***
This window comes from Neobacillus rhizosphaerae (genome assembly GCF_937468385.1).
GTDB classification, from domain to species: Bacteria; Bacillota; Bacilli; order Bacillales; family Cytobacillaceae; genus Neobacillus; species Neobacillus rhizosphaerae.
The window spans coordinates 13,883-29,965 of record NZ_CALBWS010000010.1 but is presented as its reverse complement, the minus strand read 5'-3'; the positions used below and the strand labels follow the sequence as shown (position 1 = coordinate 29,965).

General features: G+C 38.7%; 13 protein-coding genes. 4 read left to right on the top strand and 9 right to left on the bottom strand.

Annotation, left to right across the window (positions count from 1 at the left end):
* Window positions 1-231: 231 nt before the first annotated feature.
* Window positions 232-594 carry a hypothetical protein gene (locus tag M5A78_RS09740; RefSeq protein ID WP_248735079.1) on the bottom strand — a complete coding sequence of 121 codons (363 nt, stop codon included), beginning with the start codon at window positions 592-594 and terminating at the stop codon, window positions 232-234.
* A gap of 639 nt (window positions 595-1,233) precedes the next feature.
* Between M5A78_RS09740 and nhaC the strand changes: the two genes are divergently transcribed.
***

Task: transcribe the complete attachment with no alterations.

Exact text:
This window comes from Neobacillus rhizosphaerae (genome assembly GCF_937468385.1).
GTDB classification, from domain to species: Bacteria; Bacillota; Bacilli; order Bacillales; family Cytobacillaceae; genus Neobacillus; species Neobacillus rhizosphaerae.
The window spans coordinates 13,883-29,965 of record NZ_CALBWS010000010.1 but is presented as its reverse complement, the minus strand read 5'-3'; the positions used below and the strand labels follow the sequence as shown (position 1 = coordinate 29,965).

General features: G+C 38.7%; 13 protein-coding genes. 4 read left to right on the top strand and 9 right to left on the bottom strand.

Annotation, left to right across the window (positions count from 1 at the left end):
* Window positions 1-231: 231 nt before the first annotated feature.
* Window positions 232-594 carry a hypothetical protein gene (locus tag M5A78_RS09740; RefSeq protein ID WP_248735079.1) on the bottom strand — a complete coding sequence of 121 codons (363 nt, stop codon included), beginning with the start codon at window positions 592-594 and terminating at the stop codon, window positions 232-234.
* A gap of 639 nt (window positions 595-1,233) precedes the next feature.
* Between M5A78_RS09740 and nhaC the strand changes: the two genes are divergently transcribed.